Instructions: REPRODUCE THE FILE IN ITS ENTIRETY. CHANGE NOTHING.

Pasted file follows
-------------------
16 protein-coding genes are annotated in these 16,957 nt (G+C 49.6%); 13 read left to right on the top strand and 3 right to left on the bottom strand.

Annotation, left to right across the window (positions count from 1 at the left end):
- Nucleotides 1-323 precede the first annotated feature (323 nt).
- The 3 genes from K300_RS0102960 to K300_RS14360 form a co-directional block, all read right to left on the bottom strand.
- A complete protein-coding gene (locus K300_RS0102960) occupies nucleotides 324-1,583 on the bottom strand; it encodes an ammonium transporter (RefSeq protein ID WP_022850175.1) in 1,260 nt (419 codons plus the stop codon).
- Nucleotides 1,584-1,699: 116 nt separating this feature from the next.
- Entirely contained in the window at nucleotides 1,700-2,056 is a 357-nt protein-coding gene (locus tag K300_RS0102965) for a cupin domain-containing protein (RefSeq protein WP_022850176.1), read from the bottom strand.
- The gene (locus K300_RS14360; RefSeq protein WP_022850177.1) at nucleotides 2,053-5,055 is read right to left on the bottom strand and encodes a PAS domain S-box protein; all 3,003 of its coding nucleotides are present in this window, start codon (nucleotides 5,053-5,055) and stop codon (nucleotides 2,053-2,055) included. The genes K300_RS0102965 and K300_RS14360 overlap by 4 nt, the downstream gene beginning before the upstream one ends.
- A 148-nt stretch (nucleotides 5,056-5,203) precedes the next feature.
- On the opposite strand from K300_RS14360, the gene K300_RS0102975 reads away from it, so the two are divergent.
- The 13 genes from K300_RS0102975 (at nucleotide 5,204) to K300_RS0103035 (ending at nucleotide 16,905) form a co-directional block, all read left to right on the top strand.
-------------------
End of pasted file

16 protein-coding genes are annotated in these 16,957 nt (G+C 49.6%); 13 read left to right on the top strand and 3 right to left on the bottom strand.

Annotation, left to right across the window (positions count from 1 at the left end):
- Nucleotides 1-323 precede the first annotated feature (323 nt).
- The 3 genes from K300_RS0102960 to K300_RS14360 form a co-directional block, all read right to left on the bottom strand.
- A complete protein-coding gene (locus K300_RS0102960) occupies nucleotides 324-1,583 on the bottom strand; it encodes an ammonium transporter (RefSeq protein ID WP_022850175.1) in 1,260 nt (419 codons plus the stop codon).
- Nucleotides 1,584-1,699: 116 nt separating this feature from the next.
- Entirely contained in the window at nucleotides 1,700-2,056 is a 357-nt protein-coding gene (locus tag K300_RS0102965) for a cupin domain-containing protein (RefSeq protein WP_022850176.1), read from the bottom strand.
- The gene (locus K300_RS14360; RefSeq protein WP_022850177.1) at nucleotides 2,053-5,055 is read right to left on the bottom strand and encodes a PAS domain S-box protein; all 3,003 of its coding nucleotides are present in this window, start codon (nucleotides 5,053-5,055) and stop codon (nucleotides 2,053-2,055) included. The genes K300_RS0102965 and K300_RS14360 overlap by 4 nt, the downstream gene beginning before the upstream one ends.
- A 148-nt stretch (nucleotides 5,056-5,203) precedes the next feature.
- On the opposite strand from K300_RS14360, the gene K300_RS0102975 reads away from it, so the two are divergent.
- The 13 genes from K300_RS0102975 (at nucleotide 5,204) to K300_RS0103035 (ending at nucleotide 16,905) form a co-directional block, all read left to right on the top strand.